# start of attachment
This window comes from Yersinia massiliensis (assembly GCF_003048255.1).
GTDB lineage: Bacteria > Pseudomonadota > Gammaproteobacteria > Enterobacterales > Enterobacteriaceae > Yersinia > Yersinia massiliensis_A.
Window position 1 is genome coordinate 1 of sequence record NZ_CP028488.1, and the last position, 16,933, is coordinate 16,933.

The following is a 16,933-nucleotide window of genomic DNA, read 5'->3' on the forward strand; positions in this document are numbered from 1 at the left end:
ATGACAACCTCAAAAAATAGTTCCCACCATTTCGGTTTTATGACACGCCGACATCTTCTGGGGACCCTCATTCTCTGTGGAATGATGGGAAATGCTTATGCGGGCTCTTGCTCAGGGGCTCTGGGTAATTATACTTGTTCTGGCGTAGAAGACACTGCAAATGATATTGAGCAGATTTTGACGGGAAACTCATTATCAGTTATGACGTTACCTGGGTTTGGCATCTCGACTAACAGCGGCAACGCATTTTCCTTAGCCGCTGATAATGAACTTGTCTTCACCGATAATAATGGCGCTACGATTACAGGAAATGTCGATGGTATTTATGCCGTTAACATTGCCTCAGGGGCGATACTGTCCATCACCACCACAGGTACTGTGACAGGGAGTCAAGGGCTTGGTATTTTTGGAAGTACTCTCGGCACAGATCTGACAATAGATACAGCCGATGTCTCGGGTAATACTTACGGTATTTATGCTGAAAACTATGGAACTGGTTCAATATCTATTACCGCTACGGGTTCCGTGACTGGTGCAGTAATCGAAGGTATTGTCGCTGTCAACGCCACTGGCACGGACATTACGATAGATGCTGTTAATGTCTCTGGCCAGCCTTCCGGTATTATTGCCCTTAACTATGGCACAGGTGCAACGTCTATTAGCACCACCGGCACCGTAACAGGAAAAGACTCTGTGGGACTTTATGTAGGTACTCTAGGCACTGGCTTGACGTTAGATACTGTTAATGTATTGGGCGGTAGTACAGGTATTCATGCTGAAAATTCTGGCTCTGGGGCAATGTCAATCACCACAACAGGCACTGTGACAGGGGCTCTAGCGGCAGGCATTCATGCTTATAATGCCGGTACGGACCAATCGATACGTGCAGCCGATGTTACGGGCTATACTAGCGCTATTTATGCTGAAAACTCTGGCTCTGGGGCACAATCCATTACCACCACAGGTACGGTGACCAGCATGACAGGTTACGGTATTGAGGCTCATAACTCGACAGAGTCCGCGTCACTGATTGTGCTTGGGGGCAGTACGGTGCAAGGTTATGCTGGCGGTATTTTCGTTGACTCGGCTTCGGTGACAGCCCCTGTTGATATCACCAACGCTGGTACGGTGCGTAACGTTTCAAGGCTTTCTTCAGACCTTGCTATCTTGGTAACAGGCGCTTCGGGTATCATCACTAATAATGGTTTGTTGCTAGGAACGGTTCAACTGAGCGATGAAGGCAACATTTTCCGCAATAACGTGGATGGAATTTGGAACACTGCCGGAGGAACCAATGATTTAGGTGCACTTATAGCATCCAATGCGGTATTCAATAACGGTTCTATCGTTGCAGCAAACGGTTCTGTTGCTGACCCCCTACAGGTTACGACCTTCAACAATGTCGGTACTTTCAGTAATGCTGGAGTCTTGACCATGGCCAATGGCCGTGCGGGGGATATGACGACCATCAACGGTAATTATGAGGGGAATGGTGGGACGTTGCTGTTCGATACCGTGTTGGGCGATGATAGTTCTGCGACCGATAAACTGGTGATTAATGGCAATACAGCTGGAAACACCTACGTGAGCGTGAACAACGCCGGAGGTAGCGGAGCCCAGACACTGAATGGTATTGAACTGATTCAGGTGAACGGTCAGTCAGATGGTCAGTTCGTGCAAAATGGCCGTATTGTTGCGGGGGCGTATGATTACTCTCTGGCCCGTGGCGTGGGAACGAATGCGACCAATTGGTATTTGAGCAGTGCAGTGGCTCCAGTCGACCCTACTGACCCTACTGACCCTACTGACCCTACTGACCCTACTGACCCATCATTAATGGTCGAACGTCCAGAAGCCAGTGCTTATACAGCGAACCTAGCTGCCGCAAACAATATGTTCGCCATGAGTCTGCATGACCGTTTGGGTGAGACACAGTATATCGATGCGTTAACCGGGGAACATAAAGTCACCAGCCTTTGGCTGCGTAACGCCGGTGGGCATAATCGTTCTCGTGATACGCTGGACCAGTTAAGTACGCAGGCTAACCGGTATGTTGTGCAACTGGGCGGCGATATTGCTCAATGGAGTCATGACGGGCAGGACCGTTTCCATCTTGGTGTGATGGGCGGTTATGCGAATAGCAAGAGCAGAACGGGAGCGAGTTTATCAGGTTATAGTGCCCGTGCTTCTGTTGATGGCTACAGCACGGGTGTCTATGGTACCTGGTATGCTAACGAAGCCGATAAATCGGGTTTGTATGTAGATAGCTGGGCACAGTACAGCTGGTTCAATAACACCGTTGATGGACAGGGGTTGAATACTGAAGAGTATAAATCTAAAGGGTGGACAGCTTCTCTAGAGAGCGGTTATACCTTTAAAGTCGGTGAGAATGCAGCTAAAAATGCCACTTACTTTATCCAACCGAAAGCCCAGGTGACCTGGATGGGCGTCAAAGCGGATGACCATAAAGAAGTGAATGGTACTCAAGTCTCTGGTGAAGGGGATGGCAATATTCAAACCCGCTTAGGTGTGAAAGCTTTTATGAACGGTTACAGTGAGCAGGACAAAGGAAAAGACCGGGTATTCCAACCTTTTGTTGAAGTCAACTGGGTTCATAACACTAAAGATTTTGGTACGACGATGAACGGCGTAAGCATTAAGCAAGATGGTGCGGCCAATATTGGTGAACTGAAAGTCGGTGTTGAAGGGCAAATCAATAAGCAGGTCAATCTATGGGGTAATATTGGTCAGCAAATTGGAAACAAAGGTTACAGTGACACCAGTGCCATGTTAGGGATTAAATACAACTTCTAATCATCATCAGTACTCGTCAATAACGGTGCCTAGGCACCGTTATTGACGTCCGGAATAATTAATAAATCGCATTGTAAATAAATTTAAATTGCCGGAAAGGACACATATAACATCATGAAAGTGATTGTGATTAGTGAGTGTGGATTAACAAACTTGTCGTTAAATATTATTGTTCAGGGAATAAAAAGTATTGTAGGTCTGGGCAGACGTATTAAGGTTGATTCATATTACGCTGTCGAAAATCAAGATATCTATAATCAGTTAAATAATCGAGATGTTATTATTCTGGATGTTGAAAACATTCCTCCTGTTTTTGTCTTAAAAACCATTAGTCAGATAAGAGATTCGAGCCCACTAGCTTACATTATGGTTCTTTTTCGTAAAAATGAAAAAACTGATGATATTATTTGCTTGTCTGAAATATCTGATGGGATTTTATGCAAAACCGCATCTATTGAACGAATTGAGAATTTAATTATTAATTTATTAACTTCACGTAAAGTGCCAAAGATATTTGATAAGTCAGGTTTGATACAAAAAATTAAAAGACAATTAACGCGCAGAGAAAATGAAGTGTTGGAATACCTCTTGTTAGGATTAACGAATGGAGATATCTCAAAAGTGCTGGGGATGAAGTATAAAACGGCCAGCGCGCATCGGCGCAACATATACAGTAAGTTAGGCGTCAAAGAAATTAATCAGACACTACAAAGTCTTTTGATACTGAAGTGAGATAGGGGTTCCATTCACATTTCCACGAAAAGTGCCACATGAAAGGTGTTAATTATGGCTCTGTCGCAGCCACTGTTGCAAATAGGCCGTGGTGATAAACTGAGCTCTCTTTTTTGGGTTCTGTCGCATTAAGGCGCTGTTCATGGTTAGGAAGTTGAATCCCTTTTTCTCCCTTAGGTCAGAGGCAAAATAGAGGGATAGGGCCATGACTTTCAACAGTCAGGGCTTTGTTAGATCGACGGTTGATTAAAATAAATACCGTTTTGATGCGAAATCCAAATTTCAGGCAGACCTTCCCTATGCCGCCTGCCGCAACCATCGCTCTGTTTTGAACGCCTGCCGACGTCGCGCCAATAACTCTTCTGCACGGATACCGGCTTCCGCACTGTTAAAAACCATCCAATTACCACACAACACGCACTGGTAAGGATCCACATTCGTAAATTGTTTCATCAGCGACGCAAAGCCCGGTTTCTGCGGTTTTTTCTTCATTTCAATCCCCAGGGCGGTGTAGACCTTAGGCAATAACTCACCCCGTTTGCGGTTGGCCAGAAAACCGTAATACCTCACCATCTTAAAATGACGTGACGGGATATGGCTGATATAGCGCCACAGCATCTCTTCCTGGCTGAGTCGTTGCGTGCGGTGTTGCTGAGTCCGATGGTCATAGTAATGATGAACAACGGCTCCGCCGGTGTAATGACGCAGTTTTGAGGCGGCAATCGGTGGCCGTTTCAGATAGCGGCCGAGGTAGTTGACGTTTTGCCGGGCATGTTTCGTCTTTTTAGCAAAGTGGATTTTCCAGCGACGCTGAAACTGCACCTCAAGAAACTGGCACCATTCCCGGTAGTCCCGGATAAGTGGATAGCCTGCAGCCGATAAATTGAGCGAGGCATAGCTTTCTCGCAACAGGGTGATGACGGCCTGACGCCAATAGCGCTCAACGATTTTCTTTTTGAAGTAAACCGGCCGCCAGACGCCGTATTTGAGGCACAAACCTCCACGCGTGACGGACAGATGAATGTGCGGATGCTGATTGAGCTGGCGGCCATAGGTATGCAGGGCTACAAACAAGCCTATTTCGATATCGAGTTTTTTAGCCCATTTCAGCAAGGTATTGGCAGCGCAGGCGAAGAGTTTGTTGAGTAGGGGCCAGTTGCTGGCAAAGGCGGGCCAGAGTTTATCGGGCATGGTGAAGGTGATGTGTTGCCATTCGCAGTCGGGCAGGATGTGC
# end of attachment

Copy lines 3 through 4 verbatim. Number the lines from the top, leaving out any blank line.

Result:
Window position 1 is genome coordinate 1 of sequence record NZ_CP028488.1, and the last position, 16,933, is coordinate 16,933.

The following is a 16,933-nucleotide window of genomic DNA, read 5'->3' on the forward strand; positions in this document are numbered from 1 at the left end: